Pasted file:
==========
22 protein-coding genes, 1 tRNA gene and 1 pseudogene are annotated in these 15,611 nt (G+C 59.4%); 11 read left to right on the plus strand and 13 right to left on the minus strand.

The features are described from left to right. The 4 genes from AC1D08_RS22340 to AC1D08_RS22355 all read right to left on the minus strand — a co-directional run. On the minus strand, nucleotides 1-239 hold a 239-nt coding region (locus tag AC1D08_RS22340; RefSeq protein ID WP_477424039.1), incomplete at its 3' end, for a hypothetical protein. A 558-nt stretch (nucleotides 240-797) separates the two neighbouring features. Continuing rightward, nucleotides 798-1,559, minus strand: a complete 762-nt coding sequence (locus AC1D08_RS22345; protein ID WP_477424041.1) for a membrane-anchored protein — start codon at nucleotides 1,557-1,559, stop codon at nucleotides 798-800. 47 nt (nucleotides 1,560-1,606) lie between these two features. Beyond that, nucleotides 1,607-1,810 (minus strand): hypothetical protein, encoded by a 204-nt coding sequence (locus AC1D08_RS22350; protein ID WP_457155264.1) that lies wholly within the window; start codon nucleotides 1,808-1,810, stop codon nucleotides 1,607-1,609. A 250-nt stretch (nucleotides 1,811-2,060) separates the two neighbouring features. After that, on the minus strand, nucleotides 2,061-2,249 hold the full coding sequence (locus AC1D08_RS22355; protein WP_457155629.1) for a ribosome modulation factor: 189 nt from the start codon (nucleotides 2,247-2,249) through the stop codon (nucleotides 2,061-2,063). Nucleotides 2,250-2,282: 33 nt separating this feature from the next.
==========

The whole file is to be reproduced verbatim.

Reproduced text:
22 protein-coding genes, 1 tRNA gene and 1 pseudogene are annotated in these 15,611 nt (G+C 59.4%); 11 read left to right on the plus strand and 13 right to left on the minus strand.

The features are described from left to right. The 4 genes from AC1D08_RS22340 to AC1D08_RS22355 all read right to left on the minus strand — a co-directional run. On the minus strand, nucleotides 1-239 hold a 239-nt coding region (locus tag AC1D08_RS22340; RefSeq protein ID WP_477424039.1), incomplete at its 3' end, for a hypothetical protein. A 558-nt stretch (nucleotides 240-797) separates the two neighbouring features. Continuing rightward, nucleotides 798-1,559, minus strand: a complete 762-nt coding sequence (locus AC1D08_RS22345; protein ID WP_477424041.1) for a membrane-anchored protein — start codon at nucleotides 1,557-1,559, stop codon at nucleotides 798-800. 47 nt (nucleotides 1,560-1,606) lie between these two features. Beyond that, nucleotides 1,607-1,810 (minus strand): hypothetical protein, encoded by a 204-nt coding sequence (locus AC1D08_RS22350; protein ID WP_457155264.1) that lies wholly within the window; start codon nucleotides 1,808-1,810, stop codon nucleotides 1,607-1,609. A 250-nt stretch (nucleotides 1,811-2,060) separates the two neighbouring features. After that, on the minus strand, nucleotides 2,061-2,249 hold the full coding sequence (locus AC1D08_RS22355; protein WP_457155629.1) for a ribosome modulation factor: 189 nt from the start codon (nucleotides 2,247-2,249) through the stop codon (nucleotides 2,061-2,063). Nucleotides 2,250-2,282: 33 nt separating this feature from the next.